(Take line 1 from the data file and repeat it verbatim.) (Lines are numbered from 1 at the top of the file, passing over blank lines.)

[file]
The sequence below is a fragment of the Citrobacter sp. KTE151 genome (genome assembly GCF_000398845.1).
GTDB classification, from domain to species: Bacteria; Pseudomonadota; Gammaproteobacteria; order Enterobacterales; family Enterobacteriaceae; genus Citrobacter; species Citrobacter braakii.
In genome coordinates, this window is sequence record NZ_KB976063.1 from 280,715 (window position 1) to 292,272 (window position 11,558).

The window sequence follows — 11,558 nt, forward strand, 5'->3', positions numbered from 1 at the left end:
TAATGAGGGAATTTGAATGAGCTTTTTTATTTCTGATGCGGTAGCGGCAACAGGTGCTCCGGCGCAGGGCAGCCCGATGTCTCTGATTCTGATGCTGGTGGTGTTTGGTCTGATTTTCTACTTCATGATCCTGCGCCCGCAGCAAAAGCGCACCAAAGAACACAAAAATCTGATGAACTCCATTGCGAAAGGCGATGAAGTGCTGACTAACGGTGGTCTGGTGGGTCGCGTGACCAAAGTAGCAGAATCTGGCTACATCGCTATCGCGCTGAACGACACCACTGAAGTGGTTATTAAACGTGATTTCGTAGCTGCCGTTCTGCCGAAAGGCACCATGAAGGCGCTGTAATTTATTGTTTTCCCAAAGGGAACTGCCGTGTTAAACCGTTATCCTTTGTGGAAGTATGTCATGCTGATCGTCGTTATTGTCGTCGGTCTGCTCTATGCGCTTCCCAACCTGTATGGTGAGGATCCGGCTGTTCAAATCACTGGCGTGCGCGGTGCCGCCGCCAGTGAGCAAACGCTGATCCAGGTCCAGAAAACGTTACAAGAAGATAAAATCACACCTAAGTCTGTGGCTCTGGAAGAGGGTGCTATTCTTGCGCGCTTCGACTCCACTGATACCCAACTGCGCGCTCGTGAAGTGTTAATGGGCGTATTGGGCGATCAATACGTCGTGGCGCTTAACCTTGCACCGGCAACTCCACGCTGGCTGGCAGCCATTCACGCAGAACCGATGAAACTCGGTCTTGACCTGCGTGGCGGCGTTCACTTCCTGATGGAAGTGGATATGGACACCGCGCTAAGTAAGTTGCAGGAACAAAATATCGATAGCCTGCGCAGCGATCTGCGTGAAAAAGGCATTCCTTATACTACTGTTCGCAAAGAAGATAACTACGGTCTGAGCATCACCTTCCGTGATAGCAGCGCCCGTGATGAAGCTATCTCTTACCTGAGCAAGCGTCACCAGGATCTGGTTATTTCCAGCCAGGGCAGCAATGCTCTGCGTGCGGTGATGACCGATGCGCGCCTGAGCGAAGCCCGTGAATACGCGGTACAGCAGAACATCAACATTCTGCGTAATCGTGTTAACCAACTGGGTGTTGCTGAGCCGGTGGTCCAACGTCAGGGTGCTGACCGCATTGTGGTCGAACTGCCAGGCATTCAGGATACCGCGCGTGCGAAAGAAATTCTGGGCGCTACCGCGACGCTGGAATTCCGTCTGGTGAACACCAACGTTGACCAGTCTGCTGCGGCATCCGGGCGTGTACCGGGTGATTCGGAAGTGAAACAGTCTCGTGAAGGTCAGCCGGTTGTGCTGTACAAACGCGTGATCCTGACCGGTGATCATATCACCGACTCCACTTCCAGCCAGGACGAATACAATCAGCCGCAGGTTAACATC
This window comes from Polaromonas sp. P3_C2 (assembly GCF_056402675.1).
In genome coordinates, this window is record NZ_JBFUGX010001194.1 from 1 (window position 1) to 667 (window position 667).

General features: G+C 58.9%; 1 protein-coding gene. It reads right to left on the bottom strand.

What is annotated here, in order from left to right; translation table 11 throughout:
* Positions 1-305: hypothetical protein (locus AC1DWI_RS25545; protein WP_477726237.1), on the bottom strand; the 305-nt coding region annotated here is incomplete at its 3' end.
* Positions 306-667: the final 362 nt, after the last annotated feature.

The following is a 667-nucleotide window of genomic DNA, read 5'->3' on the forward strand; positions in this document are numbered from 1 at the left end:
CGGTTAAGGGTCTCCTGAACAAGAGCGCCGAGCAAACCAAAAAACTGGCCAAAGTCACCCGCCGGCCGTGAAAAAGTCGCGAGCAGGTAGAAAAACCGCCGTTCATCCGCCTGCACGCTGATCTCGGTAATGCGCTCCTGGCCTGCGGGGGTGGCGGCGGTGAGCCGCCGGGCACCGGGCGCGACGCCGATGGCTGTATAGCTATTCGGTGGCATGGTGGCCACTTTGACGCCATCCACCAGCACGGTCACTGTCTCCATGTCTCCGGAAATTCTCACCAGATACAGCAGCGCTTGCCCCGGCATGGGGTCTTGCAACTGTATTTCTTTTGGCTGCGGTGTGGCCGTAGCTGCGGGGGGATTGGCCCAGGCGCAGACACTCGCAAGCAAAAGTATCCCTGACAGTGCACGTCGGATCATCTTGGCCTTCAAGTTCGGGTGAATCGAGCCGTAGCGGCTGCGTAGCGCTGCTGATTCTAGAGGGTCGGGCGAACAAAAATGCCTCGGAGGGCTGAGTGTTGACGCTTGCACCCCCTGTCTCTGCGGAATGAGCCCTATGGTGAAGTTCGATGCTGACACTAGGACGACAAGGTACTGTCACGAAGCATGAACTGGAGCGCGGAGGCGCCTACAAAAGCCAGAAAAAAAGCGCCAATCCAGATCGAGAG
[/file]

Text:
The sequence below is a fragment of the Citrobacter sp. KTE151 genome (genome assembly GCF_000398845.1).